Nickname: watson
Registered: Sep, 2005

Re: Software Reusability: Myth Or Reality? Posted: Jan 29, 2007 9:07 AM
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> I think all the advice to avoid coupling is
> slightly misleading. If your code is coupled to no
> business object, hardware, or file format that a
> subsequent programmer would use, why would they reuse your
> code?

That's exactly why you should avoid coupling in the first place. It makes the code non-reusable.

The point is that you don't want to couple two things that aren't inherently tied together. For example, let's say you wrote a gui from scratch. You don't want to couple the tree view to the file system. There are many other types of data that could be viewable in a tree view.

The other thing to mention is that you want to minimize coupling, not necessarily always avoid it. This makes it a lot easier to refactor the code later.

bug not

Posts: 41
Nickname: bugmenot
Registered: Jul, 2004

Re: Software Reusability: Myth Or Reality? Posted: Jan 29, 2007 10:59 AM
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I read Martin Fowler's Analysis Patterns book. And it made me wonder if the book could not be transformed into a reusable library.

Sure, a lot of business rules vary from place to place, but some fundamental patterns are the same. Couldn't we have libraries for generally accepted accounting practices and stuff like that? Couldn't a lot of basic business code be the same?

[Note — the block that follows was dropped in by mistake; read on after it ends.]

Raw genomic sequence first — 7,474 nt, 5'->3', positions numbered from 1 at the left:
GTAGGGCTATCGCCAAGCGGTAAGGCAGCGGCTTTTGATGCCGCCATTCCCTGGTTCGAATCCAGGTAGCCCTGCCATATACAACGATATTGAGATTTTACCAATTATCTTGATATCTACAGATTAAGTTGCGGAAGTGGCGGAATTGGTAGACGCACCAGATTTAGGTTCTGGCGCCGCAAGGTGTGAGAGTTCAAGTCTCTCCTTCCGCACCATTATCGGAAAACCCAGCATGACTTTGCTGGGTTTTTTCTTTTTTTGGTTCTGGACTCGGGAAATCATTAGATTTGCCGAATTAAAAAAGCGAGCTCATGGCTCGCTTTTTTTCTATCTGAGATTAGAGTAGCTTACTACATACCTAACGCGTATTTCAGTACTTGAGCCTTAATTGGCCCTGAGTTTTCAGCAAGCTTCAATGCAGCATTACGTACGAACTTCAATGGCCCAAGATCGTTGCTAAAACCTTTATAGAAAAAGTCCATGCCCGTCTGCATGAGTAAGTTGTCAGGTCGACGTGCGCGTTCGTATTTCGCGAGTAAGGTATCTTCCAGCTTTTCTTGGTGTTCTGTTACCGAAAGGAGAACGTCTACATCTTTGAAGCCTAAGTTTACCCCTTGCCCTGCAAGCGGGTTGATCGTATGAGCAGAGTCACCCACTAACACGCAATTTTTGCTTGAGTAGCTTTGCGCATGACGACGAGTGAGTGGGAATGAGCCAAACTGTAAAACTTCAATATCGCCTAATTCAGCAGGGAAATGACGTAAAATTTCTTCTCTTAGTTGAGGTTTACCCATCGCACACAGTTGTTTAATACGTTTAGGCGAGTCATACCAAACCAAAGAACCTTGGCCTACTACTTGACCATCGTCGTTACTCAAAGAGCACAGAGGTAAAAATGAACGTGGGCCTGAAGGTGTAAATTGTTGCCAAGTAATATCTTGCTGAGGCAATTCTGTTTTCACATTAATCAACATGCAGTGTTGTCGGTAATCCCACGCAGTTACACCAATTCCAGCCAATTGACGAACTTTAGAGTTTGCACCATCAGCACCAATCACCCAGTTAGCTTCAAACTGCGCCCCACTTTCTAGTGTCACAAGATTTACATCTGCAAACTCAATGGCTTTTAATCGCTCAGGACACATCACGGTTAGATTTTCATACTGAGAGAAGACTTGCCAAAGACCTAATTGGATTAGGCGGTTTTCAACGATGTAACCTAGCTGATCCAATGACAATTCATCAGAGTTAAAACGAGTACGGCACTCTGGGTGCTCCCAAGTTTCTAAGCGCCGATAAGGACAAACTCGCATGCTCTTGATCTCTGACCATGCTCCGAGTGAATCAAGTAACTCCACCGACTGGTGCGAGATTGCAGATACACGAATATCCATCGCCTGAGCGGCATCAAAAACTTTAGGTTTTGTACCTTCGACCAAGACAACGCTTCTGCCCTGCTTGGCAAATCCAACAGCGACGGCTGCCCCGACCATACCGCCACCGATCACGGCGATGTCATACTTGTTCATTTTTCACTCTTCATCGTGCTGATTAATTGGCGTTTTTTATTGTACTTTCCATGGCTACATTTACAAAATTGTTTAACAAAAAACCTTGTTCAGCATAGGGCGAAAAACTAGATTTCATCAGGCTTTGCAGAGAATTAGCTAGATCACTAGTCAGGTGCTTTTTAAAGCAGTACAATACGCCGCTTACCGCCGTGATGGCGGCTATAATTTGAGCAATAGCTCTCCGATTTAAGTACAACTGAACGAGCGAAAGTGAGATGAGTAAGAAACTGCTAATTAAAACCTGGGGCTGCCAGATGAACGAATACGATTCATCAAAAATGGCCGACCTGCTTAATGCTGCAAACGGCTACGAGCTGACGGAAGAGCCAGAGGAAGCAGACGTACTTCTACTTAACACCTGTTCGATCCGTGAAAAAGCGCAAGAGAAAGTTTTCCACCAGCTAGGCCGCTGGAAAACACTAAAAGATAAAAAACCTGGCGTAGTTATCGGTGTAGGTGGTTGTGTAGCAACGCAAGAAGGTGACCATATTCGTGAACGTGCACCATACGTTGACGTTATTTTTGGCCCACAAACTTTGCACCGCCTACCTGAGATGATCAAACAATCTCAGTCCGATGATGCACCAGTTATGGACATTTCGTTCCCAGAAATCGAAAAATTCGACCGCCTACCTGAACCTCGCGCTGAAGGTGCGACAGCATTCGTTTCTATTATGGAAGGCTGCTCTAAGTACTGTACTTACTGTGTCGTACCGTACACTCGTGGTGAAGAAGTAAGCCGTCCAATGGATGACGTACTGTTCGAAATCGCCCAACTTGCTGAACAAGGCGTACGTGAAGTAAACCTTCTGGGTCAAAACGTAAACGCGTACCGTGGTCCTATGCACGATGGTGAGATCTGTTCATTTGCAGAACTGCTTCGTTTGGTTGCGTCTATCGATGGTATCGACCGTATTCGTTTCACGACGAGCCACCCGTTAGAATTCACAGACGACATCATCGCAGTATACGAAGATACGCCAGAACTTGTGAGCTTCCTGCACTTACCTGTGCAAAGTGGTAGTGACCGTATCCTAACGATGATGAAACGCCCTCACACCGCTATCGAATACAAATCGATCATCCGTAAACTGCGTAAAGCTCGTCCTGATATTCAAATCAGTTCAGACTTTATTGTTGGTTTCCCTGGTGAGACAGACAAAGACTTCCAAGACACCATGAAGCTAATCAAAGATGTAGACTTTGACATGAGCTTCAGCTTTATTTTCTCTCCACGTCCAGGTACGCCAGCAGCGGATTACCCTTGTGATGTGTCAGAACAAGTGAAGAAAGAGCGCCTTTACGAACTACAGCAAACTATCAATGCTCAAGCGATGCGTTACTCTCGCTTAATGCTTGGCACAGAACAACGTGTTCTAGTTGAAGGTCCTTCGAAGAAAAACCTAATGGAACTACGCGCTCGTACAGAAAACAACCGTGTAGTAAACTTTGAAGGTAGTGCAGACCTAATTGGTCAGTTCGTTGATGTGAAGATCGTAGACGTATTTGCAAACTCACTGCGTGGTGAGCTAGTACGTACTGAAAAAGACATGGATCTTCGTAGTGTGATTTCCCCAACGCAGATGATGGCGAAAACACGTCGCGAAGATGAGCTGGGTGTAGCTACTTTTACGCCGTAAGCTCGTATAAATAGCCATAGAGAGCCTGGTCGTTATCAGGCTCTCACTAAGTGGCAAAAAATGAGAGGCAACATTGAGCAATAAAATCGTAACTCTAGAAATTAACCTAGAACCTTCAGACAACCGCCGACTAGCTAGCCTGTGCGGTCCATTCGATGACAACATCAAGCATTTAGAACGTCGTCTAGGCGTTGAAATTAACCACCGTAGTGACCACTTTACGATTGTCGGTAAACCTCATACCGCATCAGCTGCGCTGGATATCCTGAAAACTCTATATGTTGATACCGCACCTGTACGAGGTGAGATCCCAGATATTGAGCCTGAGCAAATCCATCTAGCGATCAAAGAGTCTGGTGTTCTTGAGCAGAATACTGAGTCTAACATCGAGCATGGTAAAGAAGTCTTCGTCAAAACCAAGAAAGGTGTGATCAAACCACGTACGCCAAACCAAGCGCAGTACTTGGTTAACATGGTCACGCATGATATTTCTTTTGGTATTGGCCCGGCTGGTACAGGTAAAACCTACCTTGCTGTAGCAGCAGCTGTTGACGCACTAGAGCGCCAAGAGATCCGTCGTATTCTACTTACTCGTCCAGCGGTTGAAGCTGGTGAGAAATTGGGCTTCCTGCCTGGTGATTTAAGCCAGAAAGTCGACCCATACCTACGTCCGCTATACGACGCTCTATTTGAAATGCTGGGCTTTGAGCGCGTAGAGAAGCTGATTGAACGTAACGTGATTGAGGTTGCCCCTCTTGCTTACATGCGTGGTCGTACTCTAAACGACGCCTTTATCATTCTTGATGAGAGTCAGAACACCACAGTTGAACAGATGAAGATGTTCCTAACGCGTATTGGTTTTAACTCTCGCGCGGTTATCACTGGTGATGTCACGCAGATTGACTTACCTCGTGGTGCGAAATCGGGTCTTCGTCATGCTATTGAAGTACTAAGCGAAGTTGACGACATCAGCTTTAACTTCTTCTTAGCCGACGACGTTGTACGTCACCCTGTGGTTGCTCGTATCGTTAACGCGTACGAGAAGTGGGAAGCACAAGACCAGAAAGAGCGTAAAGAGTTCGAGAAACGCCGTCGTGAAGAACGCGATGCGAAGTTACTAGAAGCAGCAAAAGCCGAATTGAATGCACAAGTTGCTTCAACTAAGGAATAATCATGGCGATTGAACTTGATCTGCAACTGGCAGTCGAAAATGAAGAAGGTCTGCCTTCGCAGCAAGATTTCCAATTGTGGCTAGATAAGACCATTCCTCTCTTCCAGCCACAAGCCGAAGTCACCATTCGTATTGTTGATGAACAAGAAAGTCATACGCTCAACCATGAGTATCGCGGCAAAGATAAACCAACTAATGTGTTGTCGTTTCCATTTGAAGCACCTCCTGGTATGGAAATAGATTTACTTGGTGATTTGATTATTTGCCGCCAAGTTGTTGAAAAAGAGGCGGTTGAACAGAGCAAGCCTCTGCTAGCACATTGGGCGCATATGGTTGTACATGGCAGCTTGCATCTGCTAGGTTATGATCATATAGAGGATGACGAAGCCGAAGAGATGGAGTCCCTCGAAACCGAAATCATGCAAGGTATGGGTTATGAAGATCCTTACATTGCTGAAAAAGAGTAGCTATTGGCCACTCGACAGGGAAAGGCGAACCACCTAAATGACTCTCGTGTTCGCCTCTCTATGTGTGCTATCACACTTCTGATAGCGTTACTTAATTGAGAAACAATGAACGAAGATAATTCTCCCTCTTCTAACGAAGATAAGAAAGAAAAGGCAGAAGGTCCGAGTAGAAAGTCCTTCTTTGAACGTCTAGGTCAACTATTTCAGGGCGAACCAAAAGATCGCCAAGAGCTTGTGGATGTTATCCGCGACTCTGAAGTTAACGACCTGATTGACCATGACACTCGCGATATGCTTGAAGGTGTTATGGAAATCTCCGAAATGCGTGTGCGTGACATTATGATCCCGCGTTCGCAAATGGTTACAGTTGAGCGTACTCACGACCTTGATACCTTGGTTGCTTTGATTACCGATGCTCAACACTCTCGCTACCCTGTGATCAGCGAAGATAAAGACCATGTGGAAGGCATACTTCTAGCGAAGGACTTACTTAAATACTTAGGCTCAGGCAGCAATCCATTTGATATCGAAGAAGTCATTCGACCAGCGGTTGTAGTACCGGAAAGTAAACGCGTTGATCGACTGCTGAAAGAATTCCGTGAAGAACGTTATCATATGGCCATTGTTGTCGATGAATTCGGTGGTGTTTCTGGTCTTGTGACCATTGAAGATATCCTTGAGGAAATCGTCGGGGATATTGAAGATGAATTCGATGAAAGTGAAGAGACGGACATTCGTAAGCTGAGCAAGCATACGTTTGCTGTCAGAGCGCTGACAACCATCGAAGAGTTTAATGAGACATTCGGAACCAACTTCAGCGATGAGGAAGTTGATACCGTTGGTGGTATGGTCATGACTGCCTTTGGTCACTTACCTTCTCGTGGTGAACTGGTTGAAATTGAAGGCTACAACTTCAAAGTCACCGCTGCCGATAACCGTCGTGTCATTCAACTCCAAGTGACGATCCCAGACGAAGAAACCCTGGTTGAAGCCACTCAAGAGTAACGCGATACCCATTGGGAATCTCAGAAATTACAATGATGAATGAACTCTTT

I think the reason we haven't achieved reusability is that there aren't these libraries around to make our life easier. Someone would need to do it. But if it makes us more productive, we'll use it!

James Watson

Posts: 2024
Nickname: watson
Registered: Sep, 2005

Re: Software Reusability: Myth Or Reality? Posted: Jan 29, 2007 11:11 AM
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> Sure, a lot of business rules vary from place to place,
> but some fundamental patterns are the same. Couldn't we
> have libraries for generally accepted accounting practices
> and stuff like that? Couldn't a lot of basic business code
> be the same?

Two problems with that.

1. Generally accepted accounting practices change over time.

2. If everyone uses the same business logic i.e. runs their business the way the libraries writers thought it should be run, it leaves little room for competitive advantage through innovate approaches.

The last one to me is the big thing I think that a lot of people miss. When you buy commercial software to run your business, you are often running your business the way the software dictates. You are basically removing your ability to flank your competitors. And if you get the vendor to (at invariably exorbitant prices) to customize the software to fit your new business model, they are generally going to turn around and sell it to your competitors.